Last month we explained the work of the Judicial Nominating Commission (JNC) – the first layer of review for judicial nominees. Here, we take a closer look at the Joint Bar Committee (JBC), the next critical step in the process.
If the JNC, after their thorough review and vetting process, recommends an applicant for appointment to a judgeship, the Governor’s Chief Legal Counsel then seeks the input of the JBC. The JBC, formally established in 1961, acts as an independent reviewer to check the qualifications of individuals under consideration for appointment to judgeships by the Governor. It is governed by a set of rules, which state its purpose is to “review, evaluate and report” on the qualifications of potential appointees, in order to assure a “competent, principled judiciary.”
The JBC is a 25 member committee chaired on an alternating basis by representatives of the Boston Bar Association and the Massachusetts Bar Association. It is comprised of a diverse body of practitioners from every county and a majority of specialty bar associations within the state. Members of the committee are non-partisan and generally serve for staggered three-year terms. Participating bar associations are encouraged to appoint persons of diverse gender, age, race, color, creed, ethnic origin and sexual preference, as well as persons with disabilities and attorneys of varying experience. The BBA’s representatives are currently Edward Colbert, the Committee’s Chair, Sara Shanahan, and Adam Sisitsky. (Here is a full list of the Committee’s members.)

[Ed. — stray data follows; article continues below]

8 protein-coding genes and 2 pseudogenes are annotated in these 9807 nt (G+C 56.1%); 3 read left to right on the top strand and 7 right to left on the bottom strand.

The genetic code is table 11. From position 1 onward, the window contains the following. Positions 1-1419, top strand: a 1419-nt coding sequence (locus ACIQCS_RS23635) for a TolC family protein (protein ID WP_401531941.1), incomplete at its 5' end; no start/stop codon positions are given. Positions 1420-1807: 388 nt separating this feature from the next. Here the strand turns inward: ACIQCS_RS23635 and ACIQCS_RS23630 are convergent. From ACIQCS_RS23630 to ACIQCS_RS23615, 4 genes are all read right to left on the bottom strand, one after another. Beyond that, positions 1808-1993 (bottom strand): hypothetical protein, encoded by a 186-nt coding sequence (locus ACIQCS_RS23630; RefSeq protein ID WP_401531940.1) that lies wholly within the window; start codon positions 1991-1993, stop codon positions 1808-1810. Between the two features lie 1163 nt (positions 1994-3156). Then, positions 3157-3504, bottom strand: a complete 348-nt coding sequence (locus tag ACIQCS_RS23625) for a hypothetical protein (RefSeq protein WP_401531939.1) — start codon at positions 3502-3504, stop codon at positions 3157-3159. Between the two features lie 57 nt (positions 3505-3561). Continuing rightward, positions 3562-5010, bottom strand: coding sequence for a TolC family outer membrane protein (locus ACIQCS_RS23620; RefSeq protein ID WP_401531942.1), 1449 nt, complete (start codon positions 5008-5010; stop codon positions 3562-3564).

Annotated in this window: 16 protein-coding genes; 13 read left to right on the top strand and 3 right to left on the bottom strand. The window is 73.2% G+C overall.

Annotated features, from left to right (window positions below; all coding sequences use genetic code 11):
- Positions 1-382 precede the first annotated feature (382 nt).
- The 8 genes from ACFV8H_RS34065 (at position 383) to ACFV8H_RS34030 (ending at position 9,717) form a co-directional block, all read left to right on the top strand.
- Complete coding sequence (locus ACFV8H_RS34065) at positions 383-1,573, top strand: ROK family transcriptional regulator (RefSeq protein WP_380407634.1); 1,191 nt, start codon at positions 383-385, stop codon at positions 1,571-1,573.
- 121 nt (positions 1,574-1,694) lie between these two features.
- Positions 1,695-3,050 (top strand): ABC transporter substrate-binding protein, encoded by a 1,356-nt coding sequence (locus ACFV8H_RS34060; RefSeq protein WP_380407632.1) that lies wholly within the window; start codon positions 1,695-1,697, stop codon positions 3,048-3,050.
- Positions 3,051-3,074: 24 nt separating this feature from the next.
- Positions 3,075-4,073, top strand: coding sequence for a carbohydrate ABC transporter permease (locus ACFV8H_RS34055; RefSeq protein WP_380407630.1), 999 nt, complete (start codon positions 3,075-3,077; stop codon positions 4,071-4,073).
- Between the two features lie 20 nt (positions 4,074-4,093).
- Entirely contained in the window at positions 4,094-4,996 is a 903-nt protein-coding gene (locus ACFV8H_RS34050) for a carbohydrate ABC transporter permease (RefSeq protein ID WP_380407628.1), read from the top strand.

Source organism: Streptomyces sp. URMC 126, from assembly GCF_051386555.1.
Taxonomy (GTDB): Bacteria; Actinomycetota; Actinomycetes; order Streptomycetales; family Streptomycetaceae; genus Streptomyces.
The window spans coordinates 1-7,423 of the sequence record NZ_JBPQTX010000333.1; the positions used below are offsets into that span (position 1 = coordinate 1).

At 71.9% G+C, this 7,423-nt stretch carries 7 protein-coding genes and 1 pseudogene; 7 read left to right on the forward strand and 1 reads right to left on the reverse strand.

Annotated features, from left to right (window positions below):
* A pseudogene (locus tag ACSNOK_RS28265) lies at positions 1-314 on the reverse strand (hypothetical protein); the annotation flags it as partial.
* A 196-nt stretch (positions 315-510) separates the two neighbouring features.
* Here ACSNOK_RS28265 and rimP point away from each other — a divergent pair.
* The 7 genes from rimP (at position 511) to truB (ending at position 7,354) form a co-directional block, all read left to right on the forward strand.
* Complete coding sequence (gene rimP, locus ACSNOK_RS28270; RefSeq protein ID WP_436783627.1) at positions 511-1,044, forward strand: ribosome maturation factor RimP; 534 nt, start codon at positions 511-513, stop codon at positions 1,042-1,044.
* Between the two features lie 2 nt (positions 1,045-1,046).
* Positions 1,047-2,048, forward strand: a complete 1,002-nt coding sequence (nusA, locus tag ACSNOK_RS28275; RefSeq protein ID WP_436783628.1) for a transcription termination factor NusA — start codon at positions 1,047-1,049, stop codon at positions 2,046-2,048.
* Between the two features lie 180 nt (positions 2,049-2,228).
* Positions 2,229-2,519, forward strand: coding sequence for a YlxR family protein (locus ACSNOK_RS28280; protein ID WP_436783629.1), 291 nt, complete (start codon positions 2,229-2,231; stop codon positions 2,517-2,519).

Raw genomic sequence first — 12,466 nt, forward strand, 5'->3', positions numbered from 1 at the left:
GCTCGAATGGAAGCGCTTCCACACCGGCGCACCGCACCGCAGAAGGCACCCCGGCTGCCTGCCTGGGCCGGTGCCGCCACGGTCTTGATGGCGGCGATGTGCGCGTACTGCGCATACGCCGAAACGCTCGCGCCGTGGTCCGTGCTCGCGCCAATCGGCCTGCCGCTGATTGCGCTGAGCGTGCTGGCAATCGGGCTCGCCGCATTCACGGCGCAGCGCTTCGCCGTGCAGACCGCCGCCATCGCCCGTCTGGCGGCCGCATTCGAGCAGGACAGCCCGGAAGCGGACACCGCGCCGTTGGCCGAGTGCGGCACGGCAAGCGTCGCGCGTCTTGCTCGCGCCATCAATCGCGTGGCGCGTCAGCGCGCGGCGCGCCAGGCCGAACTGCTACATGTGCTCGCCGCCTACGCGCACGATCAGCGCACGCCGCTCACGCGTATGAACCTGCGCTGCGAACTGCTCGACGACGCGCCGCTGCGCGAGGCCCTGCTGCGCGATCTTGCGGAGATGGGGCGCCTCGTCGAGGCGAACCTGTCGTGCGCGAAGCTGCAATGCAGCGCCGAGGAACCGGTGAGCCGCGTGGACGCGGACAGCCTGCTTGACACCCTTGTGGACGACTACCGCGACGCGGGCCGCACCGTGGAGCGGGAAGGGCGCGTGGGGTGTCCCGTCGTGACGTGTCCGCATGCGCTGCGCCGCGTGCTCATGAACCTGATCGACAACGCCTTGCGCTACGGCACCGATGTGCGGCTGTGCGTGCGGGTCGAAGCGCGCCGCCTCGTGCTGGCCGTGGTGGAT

The JBC assists the Governor and the Governor’s Chief Legal Counsel by conducting its own independent review of judicial candidates in a confidential capacity, evaluating their integrity, character and reputation, knowledge of the law, professional experience, temperament, diligence, financial responsibility, and public service. Upon completion of its due diligence process, the JBC calls a confidential, blind vote of its members to determine whether a candidate is “well-qualified,” “qualified,” “not qualified,” or there is “insufficient information to evaluate” the candidate. A quorum of 13 members of the JBC is required to vote on a judicial candidate’s qualifications.
In the event that the JBC has returned a vote of “not qualified” or “insufficient information,” the chair must then immediately notify the candidate of the vote and afford the candidate an opportunity to be interviewed by the committee. Following an interview, the JBC members may then reconsider their prior vote, if the majority of the members present and voting elect to conduct a revote.
After this vetting process has been completed, the Governor is free to either nominate or decline any applicant, to seek further recommendations from the Judicial Nominating Commission, or to re-open the application process. When he is satisfied with the candidates, the Governor then makes his or her nominations to the Governor’s Council for their approval.
As we said in last month’s post, the process is built to ensure that only the best candidates become judges. However, it all begins with you. In order to have the best judges at the end of the process, the best candidates need to apply at the beginning. We hope that you will spread this message to anyone who may be considering applying to become a judge in Massachusetts.
– Jonathan Schreiber
Legislative and Public Policy Manager
Boston Bar Association